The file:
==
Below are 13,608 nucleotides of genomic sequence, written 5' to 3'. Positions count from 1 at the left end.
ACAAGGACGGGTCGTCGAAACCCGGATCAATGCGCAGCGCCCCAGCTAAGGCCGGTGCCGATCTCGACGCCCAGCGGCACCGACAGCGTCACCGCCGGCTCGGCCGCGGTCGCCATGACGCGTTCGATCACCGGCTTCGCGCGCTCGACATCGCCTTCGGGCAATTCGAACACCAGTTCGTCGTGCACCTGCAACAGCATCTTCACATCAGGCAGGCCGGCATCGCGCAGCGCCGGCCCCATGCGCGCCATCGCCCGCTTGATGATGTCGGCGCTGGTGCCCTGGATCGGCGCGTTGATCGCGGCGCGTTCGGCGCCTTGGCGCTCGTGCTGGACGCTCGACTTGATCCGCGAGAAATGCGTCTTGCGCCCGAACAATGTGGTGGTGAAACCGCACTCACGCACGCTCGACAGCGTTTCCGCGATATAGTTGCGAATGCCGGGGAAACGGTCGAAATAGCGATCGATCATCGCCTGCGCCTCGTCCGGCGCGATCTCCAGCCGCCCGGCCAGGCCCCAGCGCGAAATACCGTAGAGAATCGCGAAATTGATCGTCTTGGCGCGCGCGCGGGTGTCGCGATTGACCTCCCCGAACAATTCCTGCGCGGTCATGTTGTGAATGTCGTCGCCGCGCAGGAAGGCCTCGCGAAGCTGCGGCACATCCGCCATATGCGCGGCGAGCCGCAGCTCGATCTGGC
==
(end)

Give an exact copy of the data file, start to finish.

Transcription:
Below are 13,608 nucleotides of genomic sequence, written 5' to 3'. Positions count from 1 at the left end.
ACAAGGACGGGTCGTCGAAACCCGGATCAATGCGCAGCGCCCCAGCTAAGGCCGGTGCCGATCTCGACGCCCAGCGGCACCGACAGCGTCACCGCCGGCTCGGCCGCGGTCGCCATGACGCGTTCGATCACCGGCTTCGCGCGCTCGACATCGCCTTCGGGCAATTCGAACACCAGTTCGTCGTGCACCTGCAACAGCATCTTCACATCAGGCAGGCCGGCATCGCGCAGCGCCGGCCCCATGCGCGCCATCGCCCGCTTGATGATGTCGGCGCTGGTGCCCTGGATCGGCGCGTTGATCGCGGCGCGTTCGGCGCCTTGGCGCTCGTGCTGGACGCTCGACTTGATCCGCGAGAAATGCGTCTTGCGCCCGAACAATGTGGTGGTGAAACCGCACTCACGCACGCTCGACAGCGTTTCCGCGATATAGTTGCGAATGCCGGGGAAACGGTCGAAATAGCGATCGATCATCGCCTGCGCCTCGTCCGGCGCGATCTCCAGCCGCCCGGCCAGGCCCCAGCGCGAAATACCGTAGAGAATCGCGAAATTGATCGTCTTGGCGCGCGCGCGGGTGTCGCGATTGACCTCCCCGAACAATTCCTGCGCGGTCATGTTGTGAATGTCGTCGCCGCGCAGGAAGGCCTCGCGAAGCTGCGGCACATCCGCCATATGCGCGGCGAGCCGCAGCTCGATCTGGC